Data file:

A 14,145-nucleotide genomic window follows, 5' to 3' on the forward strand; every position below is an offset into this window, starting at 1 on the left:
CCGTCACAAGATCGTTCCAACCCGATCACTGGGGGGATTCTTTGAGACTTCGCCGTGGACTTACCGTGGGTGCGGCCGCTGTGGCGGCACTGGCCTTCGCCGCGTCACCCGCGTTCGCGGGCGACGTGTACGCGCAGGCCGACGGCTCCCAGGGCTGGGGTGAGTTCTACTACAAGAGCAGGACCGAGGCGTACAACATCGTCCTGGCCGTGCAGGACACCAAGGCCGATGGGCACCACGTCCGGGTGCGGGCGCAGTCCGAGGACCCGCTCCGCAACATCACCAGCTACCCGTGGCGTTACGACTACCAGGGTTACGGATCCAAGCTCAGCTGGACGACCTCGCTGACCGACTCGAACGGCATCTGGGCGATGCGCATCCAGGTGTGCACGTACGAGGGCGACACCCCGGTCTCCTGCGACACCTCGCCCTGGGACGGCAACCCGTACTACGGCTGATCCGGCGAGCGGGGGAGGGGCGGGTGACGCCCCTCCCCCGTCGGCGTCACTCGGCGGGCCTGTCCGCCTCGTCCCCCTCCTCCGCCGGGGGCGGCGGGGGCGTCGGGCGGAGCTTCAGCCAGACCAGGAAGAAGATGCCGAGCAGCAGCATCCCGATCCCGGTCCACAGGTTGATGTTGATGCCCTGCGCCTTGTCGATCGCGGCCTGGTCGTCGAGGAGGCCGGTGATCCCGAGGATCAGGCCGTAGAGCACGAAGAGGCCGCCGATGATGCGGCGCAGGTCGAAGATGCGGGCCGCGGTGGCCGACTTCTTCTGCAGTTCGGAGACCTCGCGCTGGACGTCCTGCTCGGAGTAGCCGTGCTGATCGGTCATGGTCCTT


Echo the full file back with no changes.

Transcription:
A 14,145-nucleotide genomic window follows, 5' to 3' on the forward strand; every position below is an offset into this window, starting at 1 on the left:
CCGTCACAAGATCGTTCCAACCCGATCACTGGGGGGATTCTTTGAGACTTCGCCGTGGACTTACCGTGGGTGCGGCCGCTGTGGCGGCACTGGCCTTCGCCGCGTCACCCGCGTTCGCGGGCGACGTGTACGCGCAGGCCGACGGCTCCCAGGGCTGGGGTGAGTTCTACTACAAGAGCAGGACCGAGGCGTACAACATCGTCCTGGCCGTGCAGGACACCAAGGCCGATGGGCACCACGTCCGGGTGCGGGCGCAGTCCGAGGACCCGCTCCGCAACATCACCAGCTACCCGTGGCGTTACGACTACCAGGGTTACGGATCCAAGCTCAGCTGGACGACCTCGCTGACCGACTCGAACGGCATCTGGGCGATGCGCATCCAGGTGTGCACGTACGAGGGCGACACCCCGGTCTCCTGCGACACCTCGCCCTGGGACGGCAACCCGTACTACGGCTGATCCGGCGAGCGGGGGAGGGGCGGGTGACGCCCCTCCCCCGTCGGCGTCACTCGGCGGGCCTGTCCGCCTCGTCCCCCTCCTCCGCCGGGGGCGGCGGGGGCGTCGGGCGGAGCTTCAGCCAGACCAGGAAGAAGATGCCGAGCAGCAGCATCCCGATCCCGGTCCACAGGTTGATGTTGATGCCCTGCGCCTTGTCGATCGCGGCCTGGTCGTCGAGGAGGCCGGTGATCCCGAGGATCAGGCCGTAGAGCACGAAGAGGCCGCCGATGATGCGGCGCAGGTCGAAGATGCGGGCCGCGGTGGCCGACTTCTTCTGCAGTTCGGAGACCTCGCGCTGGACGTCCTGCTCGGAGTAGCCGTGCTGATCGGTCATGGTCCTT